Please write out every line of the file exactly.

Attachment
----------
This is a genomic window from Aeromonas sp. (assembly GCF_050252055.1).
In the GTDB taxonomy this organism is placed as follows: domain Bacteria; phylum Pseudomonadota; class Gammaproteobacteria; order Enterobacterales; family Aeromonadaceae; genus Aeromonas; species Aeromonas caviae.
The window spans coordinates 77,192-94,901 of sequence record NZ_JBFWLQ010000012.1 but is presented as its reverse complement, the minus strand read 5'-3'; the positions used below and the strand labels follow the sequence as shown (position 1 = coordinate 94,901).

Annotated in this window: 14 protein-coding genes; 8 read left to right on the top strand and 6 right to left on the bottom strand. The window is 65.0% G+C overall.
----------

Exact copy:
This is a genomic window from Aeromonas sp. (assembly GCF_050252055.1).
In the GTDB taxonomy this organism is placed as follows: domain Bacteria; phylum Pseudomonadota; class Gammaproteobacteria; order Enterobacterales; family Aeromonadaceae; genus Aeromonas; species Aeromonas caviae.
The window spans coordinates 77,192-94,901 of sequence record NZ_JBFWLQ010000012.1 but is presented as its reverse complement, the minus strand read 5'-3'; the positions used below and the strand labels follow the sequence as shown (position 1 = coordinate 94,901).

Annotated in this window: 14 protein-coding genes; 8 read left to right on the top strand and 6 right to left on the bottom strand. The window is 65.0% G+C overall.